Seven times more sexually assaulted than the general population.

Let that sit with you for a moment.

In this season of focusing on changes and changing, why aren’t we, as a society, more outraged by this to make necessary changes to stop it?

Seven times more sexually assaulted than the general population. This is according to Abused and Betrayed, a new series by National Public Radio (NPR). According to a report obtained by NPR, the Justice Department has unpublished data on sex crimes that shows people with intellectual disabilities — women and men — are the victims of sexual assaults at rates more than seven times those for people without disabilities.

People with intellectual disabilities are SEVEN TIMES more sexually assaulted than people who don’t have intellectual disabilities.

And yet, as a nation, what are we doing about this?? The country is outraged – as it should be – by the wave of men in politics, Hollywood, and the media who show respect to women and men (Kevin Spacey) and prey on power through abuse.

BUT WHY, IN 2018, WHEN WE’RE SUPPOSEDLY SO SOCIALLY AWARE AND  ENLIGHTENED, SOCIETY CONTINUES TO IGNORE THIS EPIDEMIC?

Can you tell I’m a bit fired up about this?

I hope you are too.

This is another version of the injustices people with disabilities suffered for decades from being abused and killed in institutions.  It has to STOP!

And there are so many levels needed in stopping it.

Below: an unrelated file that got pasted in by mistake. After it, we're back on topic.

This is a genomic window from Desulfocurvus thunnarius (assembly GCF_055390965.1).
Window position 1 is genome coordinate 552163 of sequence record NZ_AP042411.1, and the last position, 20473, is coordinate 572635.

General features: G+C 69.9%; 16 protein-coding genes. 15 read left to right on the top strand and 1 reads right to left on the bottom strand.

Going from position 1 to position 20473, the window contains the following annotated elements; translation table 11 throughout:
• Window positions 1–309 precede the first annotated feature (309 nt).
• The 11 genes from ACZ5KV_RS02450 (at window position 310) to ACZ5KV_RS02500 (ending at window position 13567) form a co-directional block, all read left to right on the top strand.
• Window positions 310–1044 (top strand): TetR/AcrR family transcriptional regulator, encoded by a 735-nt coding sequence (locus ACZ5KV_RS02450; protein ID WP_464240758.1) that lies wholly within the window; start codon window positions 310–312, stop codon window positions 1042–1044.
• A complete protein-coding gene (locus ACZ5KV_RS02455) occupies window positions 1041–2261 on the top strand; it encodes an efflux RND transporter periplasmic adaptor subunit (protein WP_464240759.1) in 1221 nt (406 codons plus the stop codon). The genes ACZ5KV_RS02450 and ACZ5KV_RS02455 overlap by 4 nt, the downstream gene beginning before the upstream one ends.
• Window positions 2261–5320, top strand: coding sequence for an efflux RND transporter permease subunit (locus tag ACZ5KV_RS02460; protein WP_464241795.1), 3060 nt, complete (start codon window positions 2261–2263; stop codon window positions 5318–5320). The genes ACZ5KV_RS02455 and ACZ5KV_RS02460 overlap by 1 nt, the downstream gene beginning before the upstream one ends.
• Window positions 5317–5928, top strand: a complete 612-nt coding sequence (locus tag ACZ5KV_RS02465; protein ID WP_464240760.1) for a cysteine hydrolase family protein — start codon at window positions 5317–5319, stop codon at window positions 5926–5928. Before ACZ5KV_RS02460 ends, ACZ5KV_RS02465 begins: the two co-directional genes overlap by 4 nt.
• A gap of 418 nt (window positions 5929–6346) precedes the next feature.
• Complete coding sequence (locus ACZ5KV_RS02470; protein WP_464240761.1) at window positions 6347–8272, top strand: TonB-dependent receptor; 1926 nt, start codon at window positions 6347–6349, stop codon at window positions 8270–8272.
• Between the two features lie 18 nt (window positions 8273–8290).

Media.

Law enforcement.

Education.

Empowerment.

Self-esteem.

Abused and Betrayed is the best media coverage to date that covers all the above issues in this very complex issue. There are currently seven stories in the series, telling stories of people being assaulted by staff, medicaid cab drivers, and teenage boys. You’ll also hear about the people – prosecutors, therapists, and educators – bringing healing and resolution.

There’s a missing piece, though.

At the crux of this issue is we continue to have a society and a service system that struggles with seeing people of ALL ABILITIES AS SEXUAL BEINGS. When we refused or even reluctantly acknowledge, talk about, and educate people about the VALUE and POWER in their bodies, people are more susceptible to abuse.

Changes need to be made – again, on so many levels. This conversation is only beginning. But first, whether you’re a person with a disability, family member, or professional, what is one thing you can to help stop this epidemic?

I’ll share some answers tonight at 8pm (EST) live on Facebook and next week right back here.

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